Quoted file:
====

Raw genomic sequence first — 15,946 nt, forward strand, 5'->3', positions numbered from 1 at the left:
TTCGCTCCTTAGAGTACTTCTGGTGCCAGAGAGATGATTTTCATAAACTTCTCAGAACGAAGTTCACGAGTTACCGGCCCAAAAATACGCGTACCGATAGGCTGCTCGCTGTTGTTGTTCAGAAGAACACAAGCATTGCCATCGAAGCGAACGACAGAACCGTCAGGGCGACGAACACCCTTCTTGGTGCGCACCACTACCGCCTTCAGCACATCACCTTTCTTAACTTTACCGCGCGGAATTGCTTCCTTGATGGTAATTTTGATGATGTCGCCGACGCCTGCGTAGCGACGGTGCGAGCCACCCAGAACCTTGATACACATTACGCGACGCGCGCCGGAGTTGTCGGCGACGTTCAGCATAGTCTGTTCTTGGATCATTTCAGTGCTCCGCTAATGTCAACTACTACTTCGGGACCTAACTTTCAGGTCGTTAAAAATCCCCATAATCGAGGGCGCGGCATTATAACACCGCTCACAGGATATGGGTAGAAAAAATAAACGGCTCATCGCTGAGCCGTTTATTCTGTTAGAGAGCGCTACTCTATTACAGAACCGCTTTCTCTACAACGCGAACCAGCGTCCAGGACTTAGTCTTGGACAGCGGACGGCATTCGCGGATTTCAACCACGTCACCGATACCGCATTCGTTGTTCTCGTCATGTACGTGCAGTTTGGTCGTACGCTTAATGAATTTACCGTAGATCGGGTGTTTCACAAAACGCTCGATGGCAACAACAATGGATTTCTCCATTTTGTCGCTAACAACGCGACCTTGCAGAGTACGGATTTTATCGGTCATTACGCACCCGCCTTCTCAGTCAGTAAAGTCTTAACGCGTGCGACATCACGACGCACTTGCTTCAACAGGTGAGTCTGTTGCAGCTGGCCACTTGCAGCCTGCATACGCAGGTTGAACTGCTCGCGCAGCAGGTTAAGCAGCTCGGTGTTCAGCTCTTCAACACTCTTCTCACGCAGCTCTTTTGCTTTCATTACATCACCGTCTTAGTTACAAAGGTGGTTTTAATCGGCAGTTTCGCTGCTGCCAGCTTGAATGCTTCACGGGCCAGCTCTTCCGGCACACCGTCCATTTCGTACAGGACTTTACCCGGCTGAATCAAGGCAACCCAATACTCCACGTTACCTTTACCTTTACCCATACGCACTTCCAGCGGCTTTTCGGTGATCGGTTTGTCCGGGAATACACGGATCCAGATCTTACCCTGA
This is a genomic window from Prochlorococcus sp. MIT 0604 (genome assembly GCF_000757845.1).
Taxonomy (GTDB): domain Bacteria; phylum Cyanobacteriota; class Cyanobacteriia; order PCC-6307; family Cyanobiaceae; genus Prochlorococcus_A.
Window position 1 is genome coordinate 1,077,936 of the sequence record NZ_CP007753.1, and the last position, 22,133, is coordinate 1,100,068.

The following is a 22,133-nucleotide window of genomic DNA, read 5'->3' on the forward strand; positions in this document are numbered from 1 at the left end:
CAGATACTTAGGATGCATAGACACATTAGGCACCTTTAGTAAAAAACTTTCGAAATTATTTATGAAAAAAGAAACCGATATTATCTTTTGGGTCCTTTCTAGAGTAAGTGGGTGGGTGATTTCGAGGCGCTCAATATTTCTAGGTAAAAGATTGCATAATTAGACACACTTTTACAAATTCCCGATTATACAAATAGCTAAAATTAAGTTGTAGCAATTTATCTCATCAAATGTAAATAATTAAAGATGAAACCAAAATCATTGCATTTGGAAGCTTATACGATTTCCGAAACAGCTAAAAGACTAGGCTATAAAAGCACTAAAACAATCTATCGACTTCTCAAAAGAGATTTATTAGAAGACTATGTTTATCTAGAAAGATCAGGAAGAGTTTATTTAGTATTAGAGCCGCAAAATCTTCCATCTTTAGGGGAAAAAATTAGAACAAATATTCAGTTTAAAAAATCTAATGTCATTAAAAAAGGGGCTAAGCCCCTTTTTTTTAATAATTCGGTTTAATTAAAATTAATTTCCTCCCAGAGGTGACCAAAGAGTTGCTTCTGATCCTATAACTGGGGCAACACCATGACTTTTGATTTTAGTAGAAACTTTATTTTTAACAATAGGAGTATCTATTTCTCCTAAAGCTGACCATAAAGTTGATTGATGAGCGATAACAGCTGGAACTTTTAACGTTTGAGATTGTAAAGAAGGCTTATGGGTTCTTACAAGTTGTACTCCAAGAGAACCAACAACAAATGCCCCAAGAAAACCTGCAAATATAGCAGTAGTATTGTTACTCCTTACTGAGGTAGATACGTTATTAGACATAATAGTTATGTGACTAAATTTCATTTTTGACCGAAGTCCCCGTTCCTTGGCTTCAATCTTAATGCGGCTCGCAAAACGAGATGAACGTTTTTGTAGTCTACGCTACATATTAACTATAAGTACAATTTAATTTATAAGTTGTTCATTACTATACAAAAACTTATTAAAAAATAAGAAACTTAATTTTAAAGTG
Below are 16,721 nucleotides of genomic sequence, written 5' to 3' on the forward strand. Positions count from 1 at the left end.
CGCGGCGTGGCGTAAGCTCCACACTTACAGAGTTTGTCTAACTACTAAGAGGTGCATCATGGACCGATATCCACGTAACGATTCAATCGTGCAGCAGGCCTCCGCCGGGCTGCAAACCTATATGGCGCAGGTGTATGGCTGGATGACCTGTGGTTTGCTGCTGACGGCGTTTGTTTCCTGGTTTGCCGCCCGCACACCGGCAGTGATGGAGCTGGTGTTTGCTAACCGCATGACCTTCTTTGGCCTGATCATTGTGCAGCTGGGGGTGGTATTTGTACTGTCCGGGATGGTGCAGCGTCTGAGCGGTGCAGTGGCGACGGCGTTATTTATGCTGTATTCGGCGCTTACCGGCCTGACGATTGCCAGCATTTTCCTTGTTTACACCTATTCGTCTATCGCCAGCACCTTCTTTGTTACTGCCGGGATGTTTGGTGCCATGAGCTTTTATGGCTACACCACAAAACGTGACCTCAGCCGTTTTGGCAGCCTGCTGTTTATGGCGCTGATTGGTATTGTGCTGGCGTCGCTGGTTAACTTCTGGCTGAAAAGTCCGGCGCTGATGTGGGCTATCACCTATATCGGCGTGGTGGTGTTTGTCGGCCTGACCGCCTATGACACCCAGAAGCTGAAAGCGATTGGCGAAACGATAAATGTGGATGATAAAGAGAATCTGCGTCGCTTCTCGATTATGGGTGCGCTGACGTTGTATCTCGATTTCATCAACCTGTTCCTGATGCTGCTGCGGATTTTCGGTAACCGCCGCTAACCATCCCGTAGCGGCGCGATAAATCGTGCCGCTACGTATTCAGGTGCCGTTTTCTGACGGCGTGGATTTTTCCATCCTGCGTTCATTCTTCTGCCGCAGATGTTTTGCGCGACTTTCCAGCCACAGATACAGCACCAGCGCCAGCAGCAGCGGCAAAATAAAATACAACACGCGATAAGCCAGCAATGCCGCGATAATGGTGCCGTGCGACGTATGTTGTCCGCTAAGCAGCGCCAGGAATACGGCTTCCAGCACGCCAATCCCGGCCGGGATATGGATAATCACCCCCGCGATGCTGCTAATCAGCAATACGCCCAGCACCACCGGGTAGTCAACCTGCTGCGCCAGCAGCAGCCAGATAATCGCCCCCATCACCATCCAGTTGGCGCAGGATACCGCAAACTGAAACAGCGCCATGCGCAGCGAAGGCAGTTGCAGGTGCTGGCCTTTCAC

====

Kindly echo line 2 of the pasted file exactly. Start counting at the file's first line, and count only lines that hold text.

TTCGCTCCTTAGAGTACTTCTGGTGCCAGAGAGATGATTTTCATAAACTTCTCAGAACGAAGTTCACGAGTTACCGGCCCAAAAATACGCGTACCGATAGGCTGCTCGCTGTTGTTGTTCAGAAGAACACAAGCATTGCCATCGAAGCGAACGACAGAACCGTCAGGGCGACGAACACCCTTCTTGGTGCGCACCACTACCGCCTTCAGCACATCACCTTTCTTAACTTTACCGCGCGGAATTGCTTCCTTGATGGTAATTTTGATGATGTCGCCGACGCCTGCGTAGCGACGGTGCGAGCCACCCAGAACCTTGATACACATTACGCGACGCGCGCCGGAGTTGTCGGCGACGTTCAGCATAGTCTGTTCTTGGATCATTTCAGTGCTCCGCTAATGTCAACTACTACTTCGGGACCTAACTTTCAGGTCGTTAAAAATCCCCATAATCGAGGGCGCGGCATTATAACACCGCTCACAGGATATGGGTAGAAAAAATAAACGGCTCATCGCTGAGCCGTTTATTCTGTTAGAGAGCGCTACTCTATTACAGAACCGCTTTCTCTACAACGCGAACCAGCGTCCAGGACTTAGTCTTGGACAGCGGACGGCATTCGCGGATTTCAACCACGTCACCGATACCGCATTCGTTGTTCTCGTCATGTACGTGCAGTTTGGTCGTACGCTTAATGAATTTACCGTAGATCGGGTGTTTCACAAAACGCTCGATGGCAACAACAATGGATTTCTCCATTTTGTCGCTAACAACGCGACCTTGCAGAGTACGGATTTTATCGGTCATTACGCACCCGCCTTCTCAGTCAGTAAAGTCTTAACGCGTGCGACATCACGACGCACTTGCTTCAACAGGTGAGTCTGTTGCAGCTGGCCACTTGCAGCCTGCATACGCAGGTTGAACTGCTCGCGCAGCAGGTTAAGCAGCTCGGTGTTCAGCTCTTCAACACTCTTCTCACGCAGCTCTTTTGCTTTCATTACATCACCGTCTTAGTTACAAAGGTGGTTTTAATCGGCAGTTTCGCTGCTGCCAGCTTGAATGCTTCACGGGCCAGCTCTTCCGGCACACCGTCCATTTCGTACAGGACTTTACCCGGCTGAATCAAGGCAACCCAATACTCCACGTTACCTTTACCTTTACCCATACGCACTTCCAGCGGCTTTTCGGTGATCGGTTTGTCCGGGAATACACGGATCCAGATCTTACCCTGA